On Being a Highly Sensitive Person

Reflections on a Misunderstood Sensibility

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 For HSPs, the world feels like the water. When a stone is skipped on the surface, we pick up the biggest and faintest ripples, and enjoy the patterns and symmetry of nature, the multi-faceted frequencies of feeling!

At the same time, these reverberations can feel quite disruptive, especially when others around us toss many stones at once, or worse yet, if they minimize or ignore the fact that stones are even being thrown in the first place!

It’s not uncommon for a non-HSP to complain, “what’s the big deal?” or “why are you making such a mountain out of a molehill?”, underestimating the delicate and powerful interconnections between inner and outer forces.

Non HSPs don’t often notice the metaphorical stones or their wake. If they do, they might blithely dismiss it as too trivial to really matter. Feelings, like electricity, are invisible after all.


When I was a boy, I was terrified of the ocean—of its vastness and its power, its sheer capacity to swallow me up. For many years, I thought it was an unreasonable weakness, a shameful lack of capacity to be free and independent in the world.

Looking back on it now, I see it as a recognition: what’s outside is inside, and what’s inside is out there too. The world is always intermingling itself with us, and if we don’t find our balance, we are truly at its mercy!

When this universal truth isn’t acknowledged or honored, things don’t really feel safe. Moreover, if we can’t smoothly connect inside and outside—or are told to deny the magnitude of these forces—one can easily be swept up in the waves. While this is true for all–even the best swimmers can be taken in by a riptide!—this is especially true for HSPs.

Temperamentally, we seem to feel things more intensely and perceive them more keenly. In so doing, we notice the fragile balance in the complex ecosystem of sensation and emotion—a world whose territory is best charted by poets and novelists ( See Miss Dickinson or Mr. Kerouac for some good tutelage).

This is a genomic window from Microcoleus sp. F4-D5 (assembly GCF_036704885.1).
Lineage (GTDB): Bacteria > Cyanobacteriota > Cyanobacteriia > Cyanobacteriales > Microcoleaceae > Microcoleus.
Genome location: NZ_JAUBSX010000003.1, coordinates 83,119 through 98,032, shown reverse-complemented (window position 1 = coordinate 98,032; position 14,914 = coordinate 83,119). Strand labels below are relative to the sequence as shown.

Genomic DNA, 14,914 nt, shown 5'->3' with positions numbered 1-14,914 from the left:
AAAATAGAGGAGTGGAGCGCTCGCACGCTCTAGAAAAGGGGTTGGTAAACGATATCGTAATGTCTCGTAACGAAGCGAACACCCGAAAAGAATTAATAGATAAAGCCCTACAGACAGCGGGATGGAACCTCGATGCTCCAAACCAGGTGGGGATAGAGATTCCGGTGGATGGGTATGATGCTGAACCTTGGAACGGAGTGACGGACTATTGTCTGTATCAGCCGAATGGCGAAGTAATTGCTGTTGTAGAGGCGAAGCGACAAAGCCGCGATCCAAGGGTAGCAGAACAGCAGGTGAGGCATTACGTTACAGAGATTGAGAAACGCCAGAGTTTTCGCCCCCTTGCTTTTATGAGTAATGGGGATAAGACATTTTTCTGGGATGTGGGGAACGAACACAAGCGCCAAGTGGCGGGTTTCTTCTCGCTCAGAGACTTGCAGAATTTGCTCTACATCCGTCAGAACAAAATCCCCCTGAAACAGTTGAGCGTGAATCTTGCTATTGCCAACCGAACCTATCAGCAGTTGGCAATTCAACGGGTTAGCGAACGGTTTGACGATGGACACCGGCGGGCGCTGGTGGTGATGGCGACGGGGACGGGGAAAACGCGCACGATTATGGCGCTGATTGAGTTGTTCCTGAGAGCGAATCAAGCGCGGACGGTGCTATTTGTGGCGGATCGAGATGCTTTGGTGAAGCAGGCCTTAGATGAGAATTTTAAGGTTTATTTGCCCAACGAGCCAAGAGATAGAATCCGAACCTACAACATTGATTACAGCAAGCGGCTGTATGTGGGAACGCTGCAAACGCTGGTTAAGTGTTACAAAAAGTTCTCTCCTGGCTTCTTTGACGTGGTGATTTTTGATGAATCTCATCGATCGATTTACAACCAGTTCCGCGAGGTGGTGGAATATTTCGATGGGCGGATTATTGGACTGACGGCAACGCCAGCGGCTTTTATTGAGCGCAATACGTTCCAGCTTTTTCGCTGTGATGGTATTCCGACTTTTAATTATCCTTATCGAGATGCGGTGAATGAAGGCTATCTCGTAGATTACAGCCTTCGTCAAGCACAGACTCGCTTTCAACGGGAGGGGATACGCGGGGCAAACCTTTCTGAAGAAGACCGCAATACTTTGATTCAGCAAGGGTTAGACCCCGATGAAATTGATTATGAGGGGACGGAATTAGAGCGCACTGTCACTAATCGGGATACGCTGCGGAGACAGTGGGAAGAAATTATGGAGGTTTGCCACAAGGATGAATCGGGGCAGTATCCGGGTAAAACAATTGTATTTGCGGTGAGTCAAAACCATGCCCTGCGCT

Without good mentoring, this HSP quality can be downright confusing—is this me, is this you, or is this the world? There’s so much coming in to the system that it can be tricky to differentiate and then navigate. It takes experience, time, and wisdom, to come to Dickinson’s truth that:

“The Sailor cannot see the North but knows the Needle can.”

The good news is that you when find your compass points and get proper balance—like so many HSPs do!—you can, like William Blake observed:

“see a world in a grain of sand and heaven in a wildflower, hold infinity in the palms of your hand and eternity in an hour. “

So yes, the world is a bit more permeable for HSP’s, a bit more mad. Even with all that, I’m still with Jack Kerouac on this one:

The only people for me are the mad ones, the ones who are mad to live, mad to talk, mad to be saved, desirous of everything at the same time, the ones who never yawn or say a commonplace thing, but burn, burn, burn like fabulous yellow roman candles exploding like spiders across the stars and in the middle you see the blue centerlight pop and everybody goes “Awww!””

So this summer, you’ll find me enjoying the waves. As an HSP, I’ve learned to have both reverence and gratitude for the water, and truly appreciate what it has taught me about who I am and who we are. Hope it helps you and your fellow HSPs savor the season just a bit more too!   

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